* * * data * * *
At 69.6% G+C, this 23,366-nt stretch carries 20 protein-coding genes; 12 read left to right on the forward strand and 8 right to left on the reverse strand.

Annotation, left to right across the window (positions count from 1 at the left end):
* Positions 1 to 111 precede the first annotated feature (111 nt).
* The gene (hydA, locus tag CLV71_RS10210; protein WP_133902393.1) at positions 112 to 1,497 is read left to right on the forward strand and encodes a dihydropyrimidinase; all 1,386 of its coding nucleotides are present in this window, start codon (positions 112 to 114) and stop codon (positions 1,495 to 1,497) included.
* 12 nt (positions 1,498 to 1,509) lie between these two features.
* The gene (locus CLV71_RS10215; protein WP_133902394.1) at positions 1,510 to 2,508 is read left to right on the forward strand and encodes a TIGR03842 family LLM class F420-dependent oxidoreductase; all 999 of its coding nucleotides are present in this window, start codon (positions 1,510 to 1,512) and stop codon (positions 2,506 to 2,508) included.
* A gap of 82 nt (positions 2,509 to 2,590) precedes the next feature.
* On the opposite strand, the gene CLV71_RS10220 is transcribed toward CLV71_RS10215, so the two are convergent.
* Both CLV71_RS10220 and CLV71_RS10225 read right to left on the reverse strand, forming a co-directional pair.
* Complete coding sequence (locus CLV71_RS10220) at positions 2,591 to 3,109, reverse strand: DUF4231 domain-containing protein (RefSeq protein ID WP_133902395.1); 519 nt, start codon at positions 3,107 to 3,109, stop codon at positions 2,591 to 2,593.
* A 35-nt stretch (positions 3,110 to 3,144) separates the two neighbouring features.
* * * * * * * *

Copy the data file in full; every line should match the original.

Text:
At 69.6% G+C, this 23,366-nt stretch carries 20 protein-coding genes; 12 read left to right on the forward strand and 8 right to left on the reverse strand.

Annotation, left to right across the window (positions count from 1 at the left end):
* Positions 1 to 111 precede the first annotated feature (111 nt).
* The gene (hydA, locus tag CLV71_RS10210; protein WP_133902393.1) at positions 112 to 1,497 is read left to right on the forward strand and encodes a dihydropyrimidinase; all 1,386 of its coding nucleotides are present in this window, start codon (positions 112 to 114) and stop codon (positions 1,495 to 1,497) included.
* 12 nt (positions 1,498 to 1,509) lie between these two features.
* The gene (locus CLV71_RS10215; protein WP_133902394.1) at positions 1,510 to 2,508 is read left to right on the forward strand and encodes a TIGR03842 family LLM class F420-dependent oxidoreductase; all 999 of its coding nucleotides are present in this window, start codon (positions 1,510 to 1,512) and stop codon (positions 2,506 to 2,508) included.
* A gap of 82 nt (positions 2,509 to 2,590) precedes the next feature.
* On the opposite strand, the gene CLV71_RS10220 is transcribed toward CLV71_RS10215, so the two are convergent.
* Both CLV71_RS10220 and CLV71_RS10225 read right to left on the reverse strand, forming a co-directional pair.
* Complete coding sequence (locus CLV71_RS10220) at positions 2,591 to 3,109, reverse strand: DUF4231 domain-containing protein (RefSeq protein ID WP_133902395.1); 519 nt, start codon at positions 3,107 to 3,109, stop codon at positions 2,591 to 2,593.
* A 35-nt stretch (positions 3,110 to 3,144) separates the two neighbouring features.